Posts Tagged ‘Tamase Mitsukawa’

Movie Reviews 425 – Wandering Ginza Butterfly 2: She-Cat Gambler (1972)

February 21, 2020

There is a lot going on in Wandering Ginza Butterfly 2: She-Cat Gambler besides the mouthful for a title.

All I knew when I picked up this DVD was that it starred Sonny Chiba which was enough for me to give it a whirl. Little did I know that not only was this not your typical Chiba fight fest, but that I would be seduced by the charms of Meiko Kaji a starlet previously unknown to me yet celebrated and well established, perhaps rivaling the Sister Street Fighter herself, Etsuko “Sue” Shihomi. As it turns out that comparison turned out to be eerily prophetic with more substance than I could have imagined. But more on that later…

I confess that I never saw the original Wandering Ginza Butterfly, but I can dispel the notion that you must see that beforehand in order to enjoy this sequel. While the plot is an offshoot from that film, the story is self contained enough to understand and there are plenty of flashback scenes to put it all into context.

Nami Higuchi (Kaji), orphaned when her father died while she was a still young girl and now a professional gambler, has been searching for her father’s killer. Coincidentally she comes to the aid of a young woman, Hanae (Tamase Mitsukawa), who was sold to a mob ruled Ginza social club for prostitution by her own debt ridden gambler of a father. As luck would have it, Nami bumps into her childhood best friend Mioko (Yukie Kagawa) who is also running a social club and gladly offers to help out and hire Hanae herself. But unknown to Nami, Mioko has taken a different path in life and is now working for a mob boss, and Hanae soon finds herself in the exact situation that Nami tried to save her from. Worse yet, this boss is the very one Nami is seeking.

As I mentioned, this is not so much a martial arts film as a more dramatic action film. The story is multi-layered with a number of interesting characters which all mesh together nicely as the story progresses. While Nami is relatively stoic (apparently a trait common in many of Kaji’s roles), Chiba, playing a stutter prone, carefree gambler (uncharacteristic of his usual intense portrayals) balances things out nicely. There are plenty of other enjoyable characters including a gambler that was tasked to cheat Nami but who ends up looking to her to be his mentor. Another is Chiba’s ever smoking partner who also tries to help out and at one point the two men, having rescued all the girls, attempt to give them etiquette lessons including how to use a bidet.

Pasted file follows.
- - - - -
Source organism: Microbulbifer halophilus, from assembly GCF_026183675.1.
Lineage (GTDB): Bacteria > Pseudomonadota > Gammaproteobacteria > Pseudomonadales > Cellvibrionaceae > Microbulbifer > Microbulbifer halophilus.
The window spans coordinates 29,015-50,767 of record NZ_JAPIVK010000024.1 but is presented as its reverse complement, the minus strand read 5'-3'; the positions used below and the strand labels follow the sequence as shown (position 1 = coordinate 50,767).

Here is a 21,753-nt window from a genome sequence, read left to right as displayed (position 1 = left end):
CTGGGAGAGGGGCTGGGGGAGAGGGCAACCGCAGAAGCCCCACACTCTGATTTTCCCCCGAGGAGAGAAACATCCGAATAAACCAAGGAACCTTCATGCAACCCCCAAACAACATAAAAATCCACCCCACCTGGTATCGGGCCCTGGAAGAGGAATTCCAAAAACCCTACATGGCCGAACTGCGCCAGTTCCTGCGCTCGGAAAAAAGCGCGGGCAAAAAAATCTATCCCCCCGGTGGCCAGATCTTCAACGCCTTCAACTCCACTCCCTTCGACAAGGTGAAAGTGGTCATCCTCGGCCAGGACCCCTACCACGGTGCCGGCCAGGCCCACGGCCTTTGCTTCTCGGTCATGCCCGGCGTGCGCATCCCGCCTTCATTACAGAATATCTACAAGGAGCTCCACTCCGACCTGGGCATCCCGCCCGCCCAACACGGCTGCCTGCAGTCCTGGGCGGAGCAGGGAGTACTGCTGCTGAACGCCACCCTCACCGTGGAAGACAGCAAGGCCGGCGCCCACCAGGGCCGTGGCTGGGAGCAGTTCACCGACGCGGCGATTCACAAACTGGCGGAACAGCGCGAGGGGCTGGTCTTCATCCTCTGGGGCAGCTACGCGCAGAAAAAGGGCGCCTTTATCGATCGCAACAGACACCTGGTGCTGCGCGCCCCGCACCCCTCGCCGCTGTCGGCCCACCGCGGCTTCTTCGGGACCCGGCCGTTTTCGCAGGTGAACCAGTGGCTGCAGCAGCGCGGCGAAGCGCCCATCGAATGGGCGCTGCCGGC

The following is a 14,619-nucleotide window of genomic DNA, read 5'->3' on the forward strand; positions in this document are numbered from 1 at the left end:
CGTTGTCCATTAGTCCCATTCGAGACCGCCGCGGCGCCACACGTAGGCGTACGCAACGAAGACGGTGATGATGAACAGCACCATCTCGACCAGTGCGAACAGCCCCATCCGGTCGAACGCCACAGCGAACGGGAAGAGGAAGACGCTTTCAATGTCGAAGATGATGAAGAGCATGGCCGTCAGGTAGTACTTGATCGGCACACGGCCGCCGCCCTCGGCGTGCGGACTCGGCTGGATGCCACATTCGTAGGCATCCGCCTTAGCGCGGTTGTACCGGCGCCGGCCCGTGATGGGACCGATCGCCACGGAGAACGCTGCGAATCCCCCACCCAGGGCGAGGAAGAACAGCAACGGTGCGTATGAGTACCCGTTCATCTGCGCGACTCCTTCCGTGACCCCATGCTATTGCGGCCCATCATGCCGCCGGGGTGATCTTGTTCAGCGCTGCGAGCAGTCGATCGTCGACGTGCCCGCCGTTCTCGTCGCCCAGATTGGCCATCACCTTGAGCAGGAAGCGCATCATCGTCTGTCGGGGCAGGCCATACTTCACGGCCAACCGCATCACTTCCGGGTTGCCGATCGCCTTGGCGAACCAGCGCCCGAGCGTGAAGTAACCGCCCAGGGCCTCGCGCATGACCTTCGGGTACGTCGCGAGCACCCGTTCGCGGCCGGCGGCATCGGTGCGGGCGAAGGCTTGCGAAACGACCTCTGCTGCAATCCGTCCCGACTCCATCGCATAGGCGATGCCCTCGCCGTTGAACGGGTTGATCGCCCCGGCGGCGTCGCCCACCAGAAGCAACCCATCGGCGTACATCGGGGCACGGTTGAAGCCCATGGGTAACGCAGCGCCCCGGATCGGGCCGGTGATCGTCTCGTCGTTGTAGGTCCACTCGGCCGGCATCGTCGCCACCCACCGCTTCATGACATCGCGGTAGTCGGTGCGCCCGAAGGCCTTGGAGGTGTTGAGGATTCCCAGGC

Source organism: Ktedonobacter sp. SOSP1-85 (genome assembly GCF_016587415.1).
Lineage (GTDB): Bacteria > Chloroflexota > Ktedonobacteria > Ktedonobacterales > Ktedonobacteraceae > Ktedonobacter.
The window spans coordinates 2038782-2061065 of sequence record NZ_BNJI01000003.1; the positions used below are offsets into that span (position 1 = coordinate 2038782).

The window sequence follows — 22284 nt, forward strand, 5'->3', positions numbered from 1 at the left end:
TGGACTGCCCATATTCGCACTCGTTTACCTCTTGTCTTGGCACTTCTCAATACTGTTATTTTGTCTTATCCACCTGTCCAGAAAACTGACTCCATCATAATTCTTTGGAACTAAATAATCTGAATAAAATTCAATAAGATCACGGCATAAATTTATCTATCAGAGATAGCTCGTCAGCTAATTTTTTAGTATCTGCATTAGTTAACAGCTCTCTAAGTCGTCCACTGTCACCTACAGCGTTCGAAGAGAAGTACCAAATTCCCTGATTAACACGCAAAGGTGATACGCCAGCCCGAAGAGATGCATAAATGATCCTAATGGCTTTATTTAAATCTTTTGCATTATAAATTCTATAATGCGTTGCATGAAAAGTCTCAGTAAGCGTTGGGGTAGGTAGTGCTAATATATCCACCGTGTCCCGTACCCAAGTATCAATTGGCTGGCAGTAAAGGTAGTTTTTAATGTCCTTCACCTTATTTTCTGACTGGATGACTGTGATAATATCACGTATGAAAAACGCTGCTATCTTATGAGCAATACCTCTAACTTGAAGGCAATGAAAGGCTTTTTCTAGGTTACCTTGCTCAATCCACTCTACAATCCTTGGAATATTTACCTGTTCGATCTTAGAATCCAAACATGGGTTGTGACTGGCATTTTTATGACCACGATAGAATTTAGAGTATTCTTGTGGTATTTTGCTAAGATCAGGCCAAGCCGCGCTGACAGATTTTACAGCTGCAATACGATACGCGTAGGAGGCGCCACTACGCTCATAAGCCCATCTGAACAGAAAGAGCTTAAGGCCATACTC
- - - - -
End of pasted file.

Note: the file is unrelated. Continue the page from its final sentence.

Be forewarned that the first few minutes of the film has plenty of boobs and for a moment I thought that this was going to be one of those Pinky films as this is indeed a Toei studio production, renown for that subgenre. What there is plenty of is gambling. Unfortunately I could not understand anything about the Mahjong tile game in which players also hide a tile under a mat. But it was clear who was winning, who was losing, and who was cheating (which was often the case).

Fans of Quentin Tarantino’s Kill Bill will immediately connect with many aspects aside from the obvious Sonny “Hattori Hanzo” Chiba. Digging into Kaji’s career I was delighted to learn that she was the singer of the “The Flower of Carnage” song on the Kill Bill soundtrack (taken from another one of her films (Lady Snowblood). While the final battle is not as army sized as Uma’s Bride restaurant free for all, there are some similarities including gratuitous amounts of spurting blood, as was a late-night garden battle.

Chiba only brawls during the final battle and using subdued moves compared to his later films moves at that. This is not a film that wows audiences looking for martial arts prowess. But don’t let that deter you from watching it unless that is all you are looking for.

My Synapse Films DVD features an interview with director Kazuhiko Yamaguchi who not only directed the Wandering Ginza Butterfly films but was also the director of the Sister Street Fighter franchise and, not surprisingly, a number of Pinky films, although the latter aren’t discussed in the interview.

I will be keeping an eye out for that first Wandering Ginza Butterfly and other Meiko Kaji films to remedy tardiness and delinquency in recognizing this jewel.